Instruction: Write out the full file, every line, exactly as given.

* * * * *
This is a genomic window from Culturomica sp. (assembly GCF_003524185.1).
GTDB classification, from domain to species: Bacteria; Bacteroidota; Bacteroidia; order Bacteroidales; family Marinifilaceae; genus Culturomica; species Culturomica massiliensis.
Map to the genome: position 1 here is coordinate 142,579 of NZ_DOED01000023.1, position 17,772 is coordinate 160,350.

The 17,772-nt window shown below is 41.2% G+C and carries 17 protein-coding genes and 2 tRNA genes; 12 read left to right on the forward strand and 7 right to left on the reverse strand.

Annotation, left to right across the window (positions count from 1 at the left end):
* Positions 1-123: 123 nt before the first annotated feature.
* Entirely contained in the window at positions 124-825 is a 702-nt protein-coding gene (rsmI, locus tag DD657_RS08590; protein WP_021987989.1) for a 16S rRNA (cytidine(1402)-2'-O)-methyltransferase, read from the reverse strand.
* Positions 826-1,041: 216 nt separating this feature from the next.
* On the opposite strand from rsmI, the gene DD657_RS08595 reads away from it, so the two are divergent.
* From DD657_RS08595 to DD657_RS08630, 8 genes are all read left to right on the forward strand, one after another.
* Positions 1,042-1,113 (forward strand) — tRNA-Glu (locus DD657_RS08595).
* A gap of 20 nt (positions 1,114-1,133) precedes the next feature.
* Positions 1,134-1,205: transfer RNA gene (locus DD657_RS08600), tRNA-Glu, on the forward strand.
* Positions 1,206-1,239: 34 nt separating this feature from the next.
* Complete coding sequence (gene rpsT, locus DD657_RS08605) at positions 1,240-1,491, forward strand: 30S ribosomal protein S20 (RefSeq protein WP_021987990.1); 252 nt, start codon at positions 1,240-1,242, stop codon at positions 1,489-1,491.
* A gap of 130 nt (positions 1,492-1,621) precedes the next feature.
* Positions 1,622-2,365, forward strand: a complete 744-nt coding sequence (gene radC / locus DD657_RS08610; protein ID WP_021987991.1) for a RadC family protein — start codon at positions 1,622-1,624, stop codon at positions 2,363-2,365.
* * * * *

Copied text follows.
This is a genomic window from Culturomica sp. (assembly GCF_003524185.1).
GTDB classification, from domain to species: Bacteria; Bacteroidota; Bacteroidia; order Bacteroidales; family Marinifilaceae; genus Culturomica; species Culturomica massiliensis.
Map to the genome: position 1 here is coordinate 142,579 of NZ_DOED01000023.1, position 17,772 is coordinate 160,350.

The 17,772-nt window shown below is 41.2% G+C and carries 17 protein-coding genes and 2 tRNA genes; 12 read left to right on the forward strand and 7 right to left on the reverse strand.

Annotation, left to right across the window (positions count from 1 at the left end):
* Positions 1-123: 123 nt before the first annotated feature.
* Entirely contained in the window at positions 124-825 is a 702-nt protein-coding gene (rsmI, locus tag DD657_RS08590; protein WP_021987989.1) for a 16S rRNA (cytidine(1402)-2'-O)-methyltransferase, read from the reverse strand.
* Positions 826-1,041: 216 nt separating this feature from the next.
* On the opposite strand from rsmI, the gene DD657_RS08595 reads away from it, so the two are divergent.
* From DD657_RS08595 to DD657_RS08630, 8 genes are all read left to right on the forward strand, one after another.
* Positions 1,042-1,113 (forward strand) — tRNA-Glu (locus DD657_RS08595).
* A gap of 20 nt (positions 1,114-1,133) precedes the next feature.
* Positions 1,134-1,205: transfer RNA gene (locus DD657_RS08600), tRNA-Glu, on the forward strand.
* Positions 1,206-1,239: 34 nt separating this feature from the next.
* Complete coding sequence (gene rpsT, locus DD657_RS08605) at positions 1,240-1,491, forward strand: 30S ribosomal protein S20 (RefSeq protein WP_021987990.1); 252 nt, start codon at positions 1,240-1,242, stop codon at positions 1,489-1,491.
* A gap of 130 nt (positions 1,492-1,621) precedes the next feature.
* Positions 1,622-2,365, forward strand: a complete 744-nt coding sequence (gene radC / locus DD657_RS08610; protein ID WP_021987991.1) for a RadC family protein — start codon at positions 1,622-1,624, stop codon at positions 2,363-2,365.